"When I heard that more students from Battlefield were killed, I was so disappointed," said Jennifer Hornbrook, a cousin of Taylor Waldron's who described him as smart, funny and genuine. "It is sad to think that Taylor's death may be in vain and that these kids aren't learning anything from such a terrible tragedy."
Memory pages are posted on Facebook, where students are sharing their stories about the three classmates. Ethridge-Conti said counselors are also available at the school.
Friends and family describe Derek as a caring guy who had a keen sense of humor and loved to spend time with his family, particularly his grandmother. He was a musician who also played football for Battlefield and had plans to go to medical school, said his mother, Yolanda Meffert.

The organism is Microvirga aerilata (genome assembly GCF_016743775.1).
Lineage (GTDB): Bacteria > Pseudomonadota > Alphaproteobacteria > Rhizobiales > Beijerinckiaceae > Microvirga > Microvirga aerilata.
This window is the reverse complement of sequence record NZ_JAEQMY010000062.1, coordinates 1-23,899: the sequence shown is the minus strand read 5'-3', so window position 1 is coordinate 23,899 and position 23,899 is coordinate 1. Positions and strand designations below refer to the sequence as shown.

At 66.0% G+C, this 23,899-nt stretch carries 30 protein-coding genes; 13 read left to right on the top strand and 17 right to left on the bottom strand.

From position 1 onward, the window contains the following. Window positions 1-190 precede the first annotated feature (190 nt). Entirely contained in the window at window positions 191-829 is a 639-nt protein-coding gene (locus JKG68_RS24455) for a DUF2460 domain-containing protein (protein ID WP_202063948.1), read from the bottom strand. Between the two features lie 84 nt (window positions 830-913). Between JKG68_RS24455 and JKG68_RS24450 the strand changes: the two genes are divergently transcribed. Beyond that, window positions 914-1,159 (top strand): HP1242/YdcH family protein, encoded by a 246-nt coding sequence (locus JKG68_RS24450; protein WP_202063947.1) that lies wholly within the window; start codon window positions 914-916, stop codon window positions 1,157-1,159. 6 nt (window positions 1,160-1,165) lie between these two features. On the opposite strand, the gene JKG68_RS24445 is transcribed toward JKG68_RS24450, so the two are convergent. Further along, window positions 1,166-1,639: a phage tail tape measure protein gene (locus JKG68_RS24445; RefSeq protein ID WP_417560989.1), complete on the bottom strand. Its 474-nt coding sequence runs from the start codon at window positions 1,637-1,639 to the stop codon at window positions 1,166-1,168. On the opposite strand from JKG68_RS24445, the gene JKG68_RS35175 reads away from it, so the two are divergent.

Battlefield sophomore Kaitlyn Arnold, who helped arrange the memorial, said that she met Derek in English class last year and that the two immediately started a friendly football rivalry -- she an Indianapolis Colts fan and he a San Francisco 49ers devotee.
"It's funny because the day of the accident the Colts and the 49ers played," she said. "The 49ers won."
Yolanda Meffert said Derek, born with blond hair, blues eyes and a chin cleft, was her "miracle" child because she had him at age 44. Meffert said it wasn't until a few weeks ago that she found out her son had started drinking. Cleaning his room while he was away, she found empty beer and wine bottles hidden in drawers. The night of the accident, she said, Derek had gone to a concert at Jiffy Lube Live, formerly Nissan Pavilion.